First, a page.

RTRI is now developing an avalanche detection and alarm system for railway tracks. We have completed basic research on a system that will be extremely accurate in detecting the occurrence of avalanches and evaluating their size, and that will issue alarms when required. Our prototype experiments have indicated that the system can perform these functions and we have every reason to believe that it will be put to practical use soon.

Figure 7: Major Structures to Prevent Snow Damage
Photo: Testing avalanche detection and alarm system at Shiozawa Snow Test Site. Pole in middle for avalanche detection
Photo: Interruption of rail services caused by heavy snow

Safeguarding Trains from Gale-force Winds

The greatest danger posed to a train by gale-force winds is derailment. Wind is said to have caused 29 derailments during the more than 120 years of rail transport in Japan.
Other external forces also come into play, especially lateral inertia force and centrifugal force. These external forces can combine with gravitational force to exert a pressure that is directed toward the leeward side of the wheels. This pressure pushes the wheels away from their point of contact with the rails, causing the train to derail (Fig. 8).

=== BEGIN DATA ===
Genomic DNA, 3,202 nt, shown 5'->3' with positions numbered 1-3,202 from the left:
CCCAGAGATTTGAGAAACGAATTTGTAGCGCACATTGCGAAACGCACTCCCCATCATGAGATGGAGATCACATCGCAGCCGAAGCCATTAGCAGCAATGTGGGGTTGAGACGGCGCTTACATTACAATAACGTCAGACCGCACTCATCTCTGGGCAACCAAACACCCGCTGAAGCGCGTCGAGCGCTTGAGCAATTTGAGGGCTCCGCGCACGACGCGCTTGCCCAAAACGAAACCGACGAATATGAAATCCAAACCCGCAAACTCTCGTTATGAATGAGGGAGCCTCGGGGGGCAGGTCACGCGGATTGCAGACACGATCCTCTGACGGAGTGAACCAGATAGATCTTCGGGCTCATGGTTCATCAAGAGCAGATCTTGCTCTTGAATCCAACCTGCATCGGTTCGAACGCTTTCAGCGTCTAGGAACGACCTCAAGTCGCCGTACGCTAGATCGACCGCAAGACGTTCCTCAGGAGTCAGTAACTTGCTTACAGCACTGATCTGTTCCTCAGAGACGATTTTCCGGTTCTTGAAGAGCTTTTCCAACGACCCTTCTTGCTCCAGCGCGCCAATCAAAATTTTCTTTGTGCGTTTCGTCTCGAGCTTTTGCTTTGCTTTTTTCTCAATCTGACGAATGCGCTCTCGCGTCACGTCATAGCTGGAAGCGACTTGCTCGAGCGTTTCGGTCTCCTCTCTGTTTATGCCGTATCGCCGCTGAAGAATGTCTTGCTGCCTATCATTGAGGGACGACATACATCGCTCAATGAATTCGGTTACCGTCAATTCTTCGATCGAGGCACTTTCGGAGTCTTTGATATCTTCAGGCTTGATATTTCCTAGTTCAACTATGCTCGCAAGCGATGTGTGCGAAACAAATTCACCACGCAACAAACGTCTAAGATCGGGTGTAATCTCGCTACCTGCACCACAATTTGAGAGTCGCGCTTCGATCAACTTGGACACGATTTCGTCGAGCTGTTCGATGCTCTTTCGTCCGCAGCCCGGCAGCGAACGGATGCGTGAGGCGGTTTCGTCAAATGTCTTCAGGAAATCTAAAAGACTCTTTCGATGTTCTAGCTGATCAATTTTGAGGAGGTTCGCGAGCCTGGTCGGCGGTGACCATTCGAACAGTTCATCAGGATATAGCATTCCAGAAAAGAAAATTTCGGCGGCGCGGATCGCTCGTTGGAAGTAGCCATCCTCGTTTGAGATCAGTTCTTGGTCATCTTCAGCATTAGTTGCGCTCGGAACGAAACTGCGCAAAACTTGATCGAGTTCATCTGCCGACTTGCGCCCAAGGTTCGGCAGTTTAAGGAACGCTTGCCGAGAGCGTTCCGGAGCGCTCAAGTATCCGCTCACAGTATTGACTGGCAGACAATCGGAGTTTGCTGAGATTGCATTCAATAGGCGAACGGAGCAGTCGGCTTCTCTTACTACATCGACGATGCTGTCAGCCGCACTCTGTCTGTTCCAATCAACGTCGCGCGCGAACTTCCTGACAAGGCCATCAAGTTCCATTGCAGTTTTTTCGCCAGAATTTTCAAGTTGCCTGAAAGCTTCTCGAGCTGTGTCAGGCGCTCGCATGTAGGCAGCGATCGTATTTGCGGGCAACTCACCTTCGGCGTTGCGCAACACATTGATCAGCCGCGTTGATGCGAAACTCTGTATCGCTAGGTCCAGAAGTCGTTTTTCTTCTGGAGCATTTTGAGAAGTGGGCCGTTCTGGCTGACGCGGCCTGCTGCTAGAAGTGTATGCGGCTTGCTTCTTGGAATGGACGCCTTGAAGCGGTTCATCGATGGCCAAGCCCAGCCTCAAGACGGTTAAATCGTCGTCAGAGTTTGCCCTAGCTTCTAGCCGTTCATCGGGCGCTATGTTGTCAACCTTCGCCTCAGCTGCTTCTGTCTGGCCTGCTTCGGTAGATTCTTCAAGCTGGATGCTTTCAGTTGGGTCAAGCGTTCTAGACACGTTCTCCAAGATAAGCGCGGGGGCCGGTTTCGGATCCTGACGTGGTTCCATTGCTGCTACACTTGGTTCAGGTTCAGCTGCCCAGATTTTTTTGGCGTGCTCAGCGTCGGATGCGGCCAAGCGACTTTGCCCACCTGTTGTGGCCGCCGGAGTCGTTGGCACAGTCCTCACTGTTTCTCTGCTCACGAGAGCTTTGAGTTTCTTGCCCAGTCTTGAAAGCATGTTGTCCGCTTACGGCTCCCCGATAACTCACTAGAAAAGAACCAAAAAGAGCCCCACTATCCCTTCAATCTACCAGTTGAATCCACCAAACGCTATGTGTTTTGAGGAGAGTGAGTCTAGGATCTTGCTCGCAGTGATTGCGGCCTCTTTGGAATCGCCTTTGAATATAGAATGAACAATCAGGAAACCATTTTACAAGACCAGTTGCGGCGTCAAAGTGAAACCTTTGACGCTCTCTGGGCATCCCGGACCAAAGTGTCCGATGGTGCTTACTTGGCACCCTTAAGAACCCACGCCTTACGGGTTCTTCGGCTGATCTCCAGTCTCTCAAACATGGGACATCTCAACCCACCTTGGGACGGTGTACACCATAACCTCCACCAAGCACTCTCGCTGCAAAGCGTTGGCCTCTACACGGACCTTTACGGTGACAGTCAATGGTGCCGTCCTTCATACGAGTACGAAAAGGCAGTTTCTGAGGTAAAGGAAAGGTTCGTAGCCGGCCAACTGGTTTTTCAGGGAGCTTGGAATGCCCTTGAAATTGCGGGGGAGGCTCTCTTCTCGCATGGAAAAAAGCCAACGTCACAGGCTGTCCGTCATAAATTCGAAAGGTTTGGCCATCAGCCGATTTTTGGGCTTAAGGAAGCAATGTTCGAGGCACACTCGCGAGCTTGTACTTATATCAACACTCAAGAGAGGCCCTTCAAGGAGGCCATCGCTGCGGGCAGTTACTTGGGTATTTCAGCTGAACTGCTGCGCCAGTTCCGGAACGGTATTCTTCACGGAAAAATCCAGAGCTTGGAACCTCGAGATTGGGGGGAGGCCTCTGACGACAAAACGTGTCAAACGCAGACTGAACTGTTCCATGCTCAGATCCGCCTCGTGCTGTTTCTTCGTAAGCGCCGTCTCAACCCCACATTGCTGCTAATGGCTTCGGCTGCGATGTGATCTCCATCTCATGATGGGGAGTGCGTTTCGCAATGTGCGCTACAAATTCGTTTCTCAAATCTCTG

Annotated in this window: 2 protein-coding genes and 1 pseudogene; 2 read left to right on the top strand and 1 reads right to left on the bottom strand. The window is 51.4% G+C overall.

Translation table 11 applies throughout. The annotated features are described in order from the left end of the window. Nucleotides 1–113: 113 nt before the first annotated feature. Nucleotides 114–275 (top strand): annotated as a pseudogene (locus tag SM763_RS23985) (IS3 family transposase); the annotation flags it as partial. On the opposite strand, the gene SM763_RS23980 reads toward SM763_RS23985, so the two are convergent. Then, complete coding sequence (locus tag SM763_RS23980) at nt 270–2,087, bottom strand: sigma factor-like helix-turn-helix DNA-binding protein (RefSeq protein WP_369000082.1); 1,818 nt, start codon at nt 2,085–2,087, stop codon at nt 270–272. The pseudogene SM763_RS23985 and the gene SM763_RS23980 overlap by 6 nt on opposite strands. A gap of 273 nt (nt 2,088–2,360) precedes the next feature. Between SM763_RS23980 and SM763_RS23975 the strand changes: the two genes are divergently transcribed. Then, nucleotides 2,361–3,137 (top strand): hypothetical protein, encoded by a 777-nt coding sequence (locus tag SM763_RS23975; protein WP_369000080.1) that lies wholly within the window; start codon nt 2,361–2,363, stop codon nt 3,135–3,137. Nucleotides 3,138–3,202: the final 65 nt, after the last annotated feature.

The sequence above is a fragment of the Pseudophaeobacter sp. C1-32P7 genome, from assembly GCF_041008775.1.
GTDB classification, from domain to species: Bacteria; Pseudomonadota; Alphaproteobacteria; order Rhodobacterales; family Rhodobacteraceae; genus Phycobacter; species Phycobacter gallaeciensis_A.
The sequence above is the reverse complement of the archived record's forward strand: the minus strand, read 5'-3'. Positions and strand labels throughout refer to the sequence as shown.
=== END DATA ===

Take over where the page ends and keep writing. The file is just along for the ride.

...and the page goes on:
One way to prevent this is to reduce aerodynamic forces acting on rolling stock. Another way is to measure wind speeds with trackside anemometers, and to stop train operations on wind-prone track sections when wind speeds indicate a need to do so. The first approach involves installation of wind fences or windbreaks. The second approach involves use of train operation controls, which generally stop services when the instantaneous wind speed reaches 30 m/s, or 25 m/s in areas where even greater caution is warranted. Once the train is halted, operation guidelines call for it to stay halted for a full 30 minutes, and then to proceed only if conditions indicate that wind speeds are dropping.
RTRI is conducting wind-tunnel tests to determine the extent to which various rolling stock shapes, and the various shapes of structures like bridges and embankments, can determine the intensity of wind-generated aerodynamic forces against moving rolling stock. We are also examining wind conditions along track sections to discover the various characteristics of wind. The results of this research will be used to establish safe and effective train operating control norms.